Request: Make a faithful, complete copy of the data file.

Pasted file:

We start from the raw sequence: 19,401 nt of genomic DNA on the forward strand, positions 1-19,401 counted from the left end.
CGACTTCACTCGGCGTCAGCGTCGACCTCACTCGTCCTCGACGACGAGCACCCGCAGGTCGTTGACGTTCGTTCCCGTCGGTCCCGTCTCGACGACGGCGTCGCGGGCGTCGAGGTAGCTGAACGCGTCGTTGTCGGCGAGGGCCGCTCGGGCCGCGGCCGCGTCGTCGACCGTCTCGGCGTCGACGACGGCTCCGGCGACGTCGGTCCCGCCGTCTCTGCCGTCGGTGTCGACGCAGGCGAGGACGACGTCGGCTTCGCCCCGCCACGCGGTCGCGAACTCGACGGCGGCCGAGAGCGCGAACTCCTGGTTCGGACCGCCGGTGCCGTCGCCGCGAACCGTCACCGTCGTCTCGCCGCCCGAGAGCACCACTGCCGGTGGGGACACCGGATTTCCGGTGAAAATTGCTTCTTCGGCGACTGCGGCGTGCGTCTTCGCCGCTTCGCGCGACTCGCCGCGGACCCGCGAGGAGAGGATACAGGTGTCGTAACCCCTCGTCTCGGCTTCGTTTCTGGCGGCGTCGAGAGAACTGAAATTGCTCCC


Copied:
We start from the raw sequence: 19,401 nt of genomic DNA on the forward strand, positions 1-19,401 counted from the left end.
CGACTTCACTCGGCGTCAGCGTCGACCTCACTCGTCCTCGACGACGAGCACCCGCAGGTCGTTGACGTTCGTTCCCGTCGGTCCCGTCTCGACGACGGCGTCGCGGGCGTCGAGGTAGCTGAACGCGTCGTTGTCGGCGAGGGCCGCTCGGGCCGCGGCCGCGTCGTCGACCGTCTCGGCGTCGACGACGGCTCCGGCGACGTCGGTCCCGCCGTCTCTGCCGTCGGTGTCGACGCAGGCGAGGACGACGTCGGCTTCGCCCCGCCACGCGGTCGCGAACTCGACGGCGGCCGAGAGCGCGAACTCCTGGTTCGGACCGCCGGTGCCGTCGCCGCGAACCGTCACCGTCGTCTCGCCGCCCGAGAGCACCACTGCCGGTGGGGACACCGGATTTCCGGTGAAAATTGCTTCTTCGGCGACTGCGGCGTGCGTCTTCGCCGCTTCGCGCGACTCGCCGCGGACCCGCGAGGAGAGGATACAGGTGTCGTAACCCCTCGTCTCGGCTTCGTTTCTGGCGGCGTCGAGAGAACTGAAATTGCTCCC